The Unconventional Conceptions of Race in the Works of N.K. Jemisin

Some months ago, I wrote about the various ways in which the inherent social construction of race and the lived realities of race interplay in The Fifth Season. I dubbed this phenomenon the existential paradox of race, and defined it as the “conflict between the fundamental nonexistence of race [and] the salient effects of race in function”, arguing that race in Jemisin’s story deliberately differed from race in the real world in order to encourage readers to reflect on their own conceptions about race. Somewhat inspired by the critical race theory texts I was reading for another class at this time, I found myself understanding more about how race was manufactured in our world, and saw similar patterns within The Fifth Season. In brief, I argued that Jemisin presented the racialization of orogenes (humans with the ability to manipulate seismic events) by non-orogenic humans with three key distinctions to traditional conceptions of race in the real world: the lack of genetic basis for inheriting orogeny, the absence of any homogenous culture within orogene populations, and the outward discrimination towards orogenes, a much more clear-cut discriminatory culture than the subtle subjugation in our reality. In differentiating her created race from our modern conceptions of race as geographically & genetically relevant and more or less determinable by appearance, Jemisin’s world communicates that there is no reality or truth in how races are created and determined, but that they are a product of arbitrary classification criteria. Our world chose to care about skin color and – to a lesser extent – geography when creating the races in our zeitgeist, the world of The Fifth Season chose orogeneity. Neither of these classifications are accurate or necessary ways to group people, as both are just as absurd and arbitrary as the other.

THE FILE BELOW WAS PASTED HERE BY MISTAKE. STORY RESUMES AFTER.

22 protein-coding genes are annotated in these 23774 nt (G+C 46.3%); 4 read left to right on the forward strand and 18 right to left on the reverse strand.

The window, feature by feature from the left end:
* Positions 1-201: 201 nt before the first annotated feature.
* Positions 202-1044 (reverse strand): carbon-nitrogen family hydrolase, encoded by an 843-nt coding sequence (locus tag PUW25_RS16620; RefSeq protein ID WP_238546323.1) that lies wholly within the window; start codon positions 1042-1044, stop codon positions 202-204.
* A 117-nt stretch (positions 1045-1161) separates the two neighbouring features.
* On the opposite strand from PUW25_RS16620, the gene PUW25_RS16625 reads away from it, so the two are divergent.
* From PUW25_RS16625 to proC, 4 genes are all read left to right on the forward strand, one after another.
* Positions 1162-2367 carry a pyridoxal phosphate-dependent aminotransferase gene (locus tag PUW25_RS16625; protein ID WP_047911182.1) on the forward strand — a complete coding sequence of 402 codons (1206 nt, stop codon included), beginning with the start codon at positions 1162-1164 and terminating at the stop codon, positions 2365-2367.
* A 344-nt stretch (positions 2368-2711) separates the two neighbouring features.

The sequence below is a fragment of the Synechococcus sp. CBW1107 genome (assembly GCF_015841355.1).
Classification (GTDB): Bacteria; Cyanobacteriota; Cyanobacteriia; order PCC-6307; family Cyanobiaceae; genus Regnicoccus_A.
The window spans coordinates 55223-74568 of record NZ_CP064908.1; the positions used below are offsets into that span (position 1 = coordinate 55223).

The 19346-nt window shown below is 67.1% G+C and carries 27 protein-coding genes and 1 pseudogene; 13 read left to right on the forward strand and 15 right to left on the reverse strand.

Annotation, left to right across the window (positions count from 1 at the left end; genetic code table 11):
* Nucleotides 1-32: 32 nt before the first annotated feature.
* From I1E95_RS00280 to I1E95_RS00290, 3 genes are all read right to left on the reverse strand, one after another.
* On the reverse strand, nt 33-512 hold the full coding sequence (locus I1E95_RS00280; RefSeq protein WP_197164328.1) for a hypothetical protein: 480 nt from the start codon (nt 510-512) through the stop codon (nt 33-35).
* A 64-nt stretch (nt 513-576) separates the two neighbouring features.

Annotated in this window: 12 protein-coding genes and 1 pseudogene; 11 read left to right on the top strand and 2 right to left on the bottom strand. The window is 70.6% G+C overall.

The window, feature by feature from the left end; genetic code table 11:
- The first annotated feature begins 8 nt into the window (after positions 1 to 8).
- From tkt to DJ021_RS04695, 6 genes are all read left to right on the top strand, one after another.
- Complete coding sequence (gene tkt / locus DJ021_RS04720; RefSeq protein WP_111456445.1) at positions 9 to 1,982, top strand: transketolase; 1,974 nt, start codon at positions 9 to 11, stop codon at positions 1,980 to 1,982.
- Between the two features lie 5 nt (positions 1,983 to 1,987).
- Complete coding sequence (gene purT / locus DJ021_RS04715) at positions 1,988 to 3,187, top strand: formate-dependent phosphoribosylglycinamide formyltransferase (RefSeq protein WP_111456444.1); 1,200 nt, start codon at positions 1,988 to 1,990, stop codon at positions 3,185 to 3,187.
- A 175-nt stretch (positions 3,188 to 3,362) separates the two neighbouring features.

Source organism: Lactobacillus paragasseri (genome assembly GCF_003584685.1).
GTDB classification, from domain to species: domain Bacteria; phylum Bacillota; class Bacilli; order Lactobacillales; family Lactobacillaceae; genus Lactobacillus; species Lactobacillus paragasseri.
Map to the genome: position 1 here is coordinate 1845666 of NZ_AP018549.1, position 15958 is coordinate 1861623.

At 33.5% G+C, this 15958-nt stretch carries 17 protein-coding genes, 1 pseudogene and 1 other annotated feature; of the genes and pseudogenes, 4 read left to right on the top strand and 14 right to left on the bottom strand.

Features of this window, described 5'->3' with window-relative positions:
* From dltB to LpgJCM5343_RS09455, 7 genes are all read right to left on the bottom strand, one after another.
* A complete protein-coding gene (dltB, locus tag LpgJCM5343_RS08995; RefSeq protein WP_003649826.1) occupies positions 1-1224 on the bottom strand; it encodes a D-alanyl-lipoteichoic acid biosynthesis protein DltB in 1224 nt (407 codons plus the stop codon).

As I have read the other works in this trilogy, my opinions on the central method Jemisin demands the reader introspect on the existential paradox of race has remained, but it has been applied in different ways to different groups within the world she has created. This expansion of the strategy she uses follows the central strategy of separating racialized traits in the book from racialized traits in real life, but the specific traits may change based on the group being racialized. Whereas orogenes do not share any specific features or genealogy, and this is the vector through which the arbitrary classification of race is elucidated for this group, the stone eaters are, in part, grouped by their behavior and elusive origins. The stone eaters are a group of sapient statues entirely made of various kinds of stone, and are few in number. While the appearances of stone eaters are, of course, very distinct from those of any other peoples in the world, the ways other characters within the text speak of stone eaters indicates that this difference in appearance is not the primary trait that leads stone eaters to be othered. When characters describe stone eaters, their behavior, speech, and mystique come up quite often. The way stone eaters speak without moving their mouths, their inscrutability of expression, and their movement are all reasons they are described as “uncanny” and “so like humanity and yet so wildly different” (The Stone Sky, p. 27). In distinguishing stone eaters from other peoples through their atypical behaviors and the lack of general knowledge about them from the public, it seems to me as though Jemisin is exploring how culture and behavior can be used to judge personhood, and thus racialize. When Hoa – a stone eater – and Essun – and orogene human – encounter a stranger who seems as though he “maybe didn’t quite believe” in the existence of stone eaters, the man addresses Essun with a “hi” and Hoa with a nervous “uh, hi I guess?” (The Stone Sky, p. 162). This interaction stuck out to me, as the man seemed to not know if he should address a stone eater as he would another person, even one he knew nothing about. Stone eaters seemingly fall so far outside traditional conceptions of humanity that interacting with them is a challenge to non-stone-eaters, which can only serve to widen the divide between them.